To efficiently multiply in their hosts, viruses must hijack the host protein synthesis machinery and overcome potent cell-intrinsic, anti-viral immune responses. A powerful common strategy utilized by many different patho- genic human viruses to achieve these ends involves accelerating global mRNA decay. Until recently, this has been regarded primarily as a means to restrict production of host anti-viral proteins, promote translation of abundant viral mRNAs, and facilitate transitions between different temporal classes of viral mRNAs. In cells infected with the prototypical poxvirus Vaccinia, global mRNA decay is stimulated by viral decapping enzymes that presumably generate substrates for degradation by the cellular 5'-3' mRNA exonuclease Xrn1. Unexpect- edly, our preliminary results demonstrated that the host Xrn1 is required to limit accumulation of double- stranded RNA (dsRNA), a pathogen-associated molecular pattern (PAMP) that activates host anti-viral defen- ses and results in inhibition of protein synthesis and viral replication. Moreover, Xrn1-depletion sensitized uninfected cells to exogenous dsRNA, excluding the possibility that the response is specific to Vaccinia- encoded dsRNA. This raises the exciting possibility that other viruses liable to generate dsRNA may rely on Xrn1 function to avoid immune detection. Our overall objective is to understand how cell intrinsic antiviral immunity is controlled by host RNA decay enzymes. Unlike Vaccinia virus, herpes simplex virus-1 (HSV1) replicates in the nucleus and does not encode decapping enzymes. Importantly, cytoplasmic dsRNA reportedly accumulates in HSV1-infected cells and global mRNA decay is accelerated via the virus-encoded vhs mRNA endonuclease. Endonucleolytic mRNA cleavage by vhs produces substrates with 5'-monophosphate termini that are substrates for Xrn1, although the role of Xrn1 in HSV1 infection biology remains largely unknown. Based on our preliminary data, we hypothesize that the host mRNA decay enzyme Xrn1 regulates cytoplasmic dsRNA accumulation in HSV1-infected cells. Here, this hypothesis is tested in two specific aims that i) deter- mine the role of the 5'-3' mRNA exonuclease Xrn1 in HSV-1 infection biology; and ii) define how the HSV1 mRNA endonuclease vhs collaborates with Xrn1 to regulate dsRNA abundance and anti-viral immune respons- es. Results from these experiments will impact our understanding of how host mRNA decay enzymes regulate cell intrinsic anti-viral immunity in cells infected with the human herpesvirus HSV1. Furthermore, investigating how Xrn1 regulates dsRNA accumulation and anti-viral immunity are potentially applicable to a wide variety of pathogenic human viruses and could reveal new strategies for treating virus infections. Finally, this study will provide insight into how cellular mRNA decay enzymes regulate nucleic acid-responsive, cell intrinsic immune pathways and have significant implications for understanding both autoimmune disease and infection biology.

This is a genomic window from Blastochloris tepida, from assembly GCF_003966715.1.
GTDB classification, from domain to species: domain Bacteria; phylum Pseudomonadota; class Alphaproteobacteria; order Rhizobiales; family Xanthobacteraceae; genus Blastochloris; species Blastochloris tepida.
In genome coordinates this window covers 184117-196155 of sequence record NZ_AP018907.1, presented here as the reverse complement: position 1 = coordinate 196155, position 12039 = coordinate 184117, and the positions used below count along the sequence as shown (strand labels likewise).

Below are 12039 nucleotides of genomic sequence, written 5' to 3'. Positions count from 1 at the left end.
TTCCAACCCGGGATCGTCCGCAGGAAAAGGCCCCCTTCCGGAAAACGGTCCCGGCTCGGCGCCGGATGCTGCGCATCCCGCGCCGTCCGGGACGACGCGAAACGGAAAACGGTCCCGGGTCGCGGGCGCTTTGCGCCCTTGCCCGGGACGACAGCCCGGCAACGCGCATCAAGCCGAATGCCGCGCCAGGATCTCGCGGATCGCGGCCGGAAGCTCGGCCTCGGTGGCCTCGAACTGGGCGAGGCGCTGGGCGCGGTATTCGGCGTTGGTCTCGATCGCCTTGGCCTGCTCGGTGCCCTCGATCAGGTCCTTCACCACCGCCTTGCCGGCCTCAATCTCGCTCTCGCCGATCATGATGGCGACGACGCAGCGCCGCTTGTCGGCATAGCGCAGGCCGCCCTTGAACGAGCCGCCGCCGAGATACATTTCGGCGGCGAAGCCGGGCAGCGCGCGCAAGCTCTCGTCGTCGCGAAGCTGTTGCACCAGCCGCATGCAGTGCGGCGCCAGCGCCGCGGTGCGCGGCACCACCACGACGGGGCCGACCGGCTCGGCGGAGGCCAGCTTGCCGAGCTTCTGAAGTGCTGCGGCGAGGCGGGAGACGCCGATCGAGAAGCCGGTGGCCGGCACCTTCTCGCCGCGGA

Besides preventing cells from producing anti-viral proteins, the catastrophic destruction of messenger RNA (mRNA) triggered upon viral infection is dependent upon the host enzyme Xrn1, which is co-opted by many human pathogenic viruses to restrict accumulation of double strand RNA (dsRNA), a molecular danger signal that activates cellular anti-viral immunity. Here, we investigate the hypothesis that the cellular mRNA decay enzyme Xrn1 is effectively co-opted to suppress host defenses in cells infected with herpes simplex virus-1, a medically important virus responsible for a variety of conditions ranging from self-limiting skin sores to life threatening encephalitis. Studying how Xrn1 regulates the dsRNA danger signal and anti-viral immunity could reveal new strategies for treating a wide variety of viral infections and has significant implications for understanding both autoimmune disease and infection biology.
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|Burgess, Hannah M; Mohr, Ian (2016) Evolutionary clash between myxoma virus and rabbit PKR in Australia. Proc Natl Acad Sci U S A 113:3912-4|